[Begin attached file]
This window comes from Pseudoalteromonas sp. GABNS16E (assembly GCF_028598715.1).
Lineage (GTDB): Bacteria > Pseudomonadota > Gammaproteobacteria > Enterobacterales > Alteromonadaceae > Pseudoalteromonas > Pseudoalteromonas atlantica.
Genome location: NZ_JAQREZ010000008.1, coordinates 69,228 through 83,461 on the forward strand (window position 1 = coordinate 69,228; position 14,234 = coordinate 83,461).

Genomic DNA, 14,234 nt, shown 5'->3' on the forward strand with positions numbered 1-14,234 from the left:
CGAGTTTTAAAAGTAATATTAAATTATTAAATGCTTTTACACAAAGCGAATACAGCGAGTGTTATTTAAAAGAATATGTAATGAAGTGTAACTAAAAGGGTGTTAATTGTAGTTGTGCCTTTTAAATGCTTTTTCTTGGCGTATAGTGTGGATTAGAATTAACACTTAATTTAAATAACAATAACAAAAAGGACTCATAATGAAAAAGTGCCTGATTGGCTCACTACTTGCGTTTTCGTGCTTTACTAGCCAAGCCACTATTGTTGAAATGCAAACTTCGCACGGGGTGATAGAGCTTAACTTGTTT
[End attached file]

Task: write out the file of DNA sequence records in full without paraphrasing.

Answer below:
This window comes from Pseudoalteromonas sp. GABNS16E (assembly GCF_028598715.1).
Lineage (GTDB): Bacteria > Pseudomonadota > Gammaproteobacteria > Enterobacterales > Alteromonadaceae > Pseudoalteromonas > Pseudoalteromonas atlantica.
Genome location: NZ_JAQREZ010000008.1, coordinates 69,228 through 83,461 on the forward strand (window position 1 = coordinate 69,228; position 14,234 = coordinate 83,461).

Genomic DNA, 14,234 nt, shown 5'->3' on the forward strand with positions numbered 1-14,234 from the left:
CGAGTTTTAAAAGTAATATTAAATTATTAAATGCTTTTACACAAAGCGAATACAGCGAGTGTTATTTAAAAGAATATGTAATGAAGTGTAACTAAAAGGGTGTTAATTGTAGTTGTGCCTTTTAAATGCTTTTTCTTGGCGTATAGTGTGGATTAGAATTAACACTTAATTTAAATAACAATAACAAAAAGGACTCATAATGAAAAAGTGCCTGATTGGCTCACTACTTGCGTTTTCGTGCTTTACTAGCCAAGCCACTATTGTTGAAATGCAAACTTCGCACGGGGTGATAGAGCTTAACTTGTTT